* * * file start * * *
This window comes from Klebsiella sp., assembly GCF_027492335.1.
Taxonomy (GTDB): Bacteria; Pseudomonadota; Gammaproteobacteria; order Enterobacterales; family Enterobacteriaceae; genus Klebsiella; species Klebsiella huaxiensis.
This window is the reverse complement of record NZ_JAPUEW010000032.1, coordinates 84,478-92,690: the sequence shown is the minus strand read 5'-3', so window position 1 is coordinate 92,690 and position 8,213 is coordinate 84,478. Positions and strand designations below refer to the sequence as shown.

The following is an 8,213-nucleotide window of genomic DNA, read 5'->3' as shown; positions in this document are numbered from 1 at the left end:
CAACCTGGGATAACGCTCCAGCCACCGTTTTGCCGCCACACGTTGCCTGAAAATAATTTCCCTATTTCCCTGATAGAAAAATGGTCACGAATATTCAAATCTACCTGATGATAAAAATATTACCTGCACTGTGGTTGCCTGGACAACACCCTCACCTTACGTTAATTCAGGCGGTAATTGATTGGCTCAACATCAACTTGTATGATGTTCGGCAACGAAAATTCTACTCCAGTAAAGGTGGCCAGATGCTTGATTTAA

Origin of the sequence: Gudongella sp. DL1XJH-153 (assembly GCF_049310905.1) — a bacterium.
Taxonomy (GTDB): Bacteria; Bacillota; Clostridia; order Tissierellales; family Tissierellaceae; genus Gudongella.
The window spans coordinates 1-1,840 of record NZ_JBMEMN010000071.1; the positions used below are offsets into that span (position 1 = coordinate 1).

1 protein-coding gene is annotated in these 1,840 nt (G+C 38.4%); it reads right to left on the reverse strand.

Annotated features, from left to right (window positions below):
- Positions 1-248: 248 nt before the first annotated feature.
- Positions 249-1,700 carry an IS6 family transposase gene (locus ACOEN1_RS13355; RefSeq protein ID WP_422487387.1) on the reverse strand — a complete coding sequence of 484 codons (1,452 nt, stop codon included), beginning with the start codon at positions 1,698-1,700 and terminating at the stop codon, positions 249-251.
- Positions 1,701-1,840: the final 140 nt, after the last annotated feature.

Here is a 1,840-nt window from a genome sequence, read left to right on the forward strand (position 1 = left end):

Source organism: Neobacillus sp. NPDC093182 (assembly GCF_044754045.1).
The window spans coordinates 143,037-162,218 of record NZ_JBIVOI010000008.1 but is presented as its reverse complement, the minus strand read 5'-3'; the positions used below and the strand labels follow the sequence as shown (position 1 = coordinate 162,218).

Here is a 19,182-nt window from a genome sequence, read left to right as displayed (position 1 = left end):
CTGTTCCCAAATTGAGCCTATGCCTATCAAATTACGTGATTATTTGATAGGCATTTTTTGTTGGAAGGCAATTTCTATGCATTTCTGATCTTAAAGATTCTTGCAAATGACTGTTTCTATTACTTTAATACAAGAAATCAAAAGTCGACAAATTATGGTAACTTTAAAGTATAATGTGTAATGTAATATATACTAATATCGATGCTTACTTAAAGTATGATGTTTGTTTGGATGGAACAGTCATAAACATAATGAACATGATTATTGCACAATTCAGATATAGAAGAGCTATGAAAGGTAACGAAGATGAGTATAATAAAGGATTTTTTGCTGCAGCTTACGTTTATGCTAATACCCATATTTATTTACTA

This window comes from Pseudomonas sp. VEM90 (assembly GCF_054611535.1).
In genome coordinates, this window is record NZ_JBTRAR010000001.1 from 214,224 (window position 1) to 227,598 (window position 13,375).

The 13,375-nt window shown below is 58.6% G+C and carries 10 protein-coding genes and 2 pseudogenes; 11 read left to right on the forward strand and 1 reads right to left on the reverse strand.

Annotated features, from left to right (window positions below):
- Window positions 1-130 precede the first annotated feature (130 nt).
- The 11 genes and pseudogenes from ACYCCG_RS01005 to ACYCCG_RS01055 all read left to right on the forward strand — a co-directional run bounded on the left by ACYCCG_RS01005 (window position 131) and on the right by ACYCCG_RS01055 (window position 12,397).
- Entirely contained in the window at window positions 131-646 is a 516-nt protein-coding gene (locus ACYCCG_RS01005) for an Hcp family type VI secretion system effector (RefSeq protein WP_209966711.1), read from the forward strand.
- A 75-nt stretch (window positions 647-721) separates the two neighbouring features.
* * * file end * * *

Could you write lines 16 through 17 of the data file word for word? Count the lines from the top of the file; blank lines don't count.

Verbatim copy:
The window spans coordinates 143,037-162,218 of record NZ_JBIVOI010000008.1 but is presented as its reverse complement, the minus strand read 5'-3'; the positions used below and the strand labels follow the sequence as shown (position 1 = coordinate 162,218).

Here is a 19,182-nt window from a genome sequence, read left to right as displayed (position 1 = left end):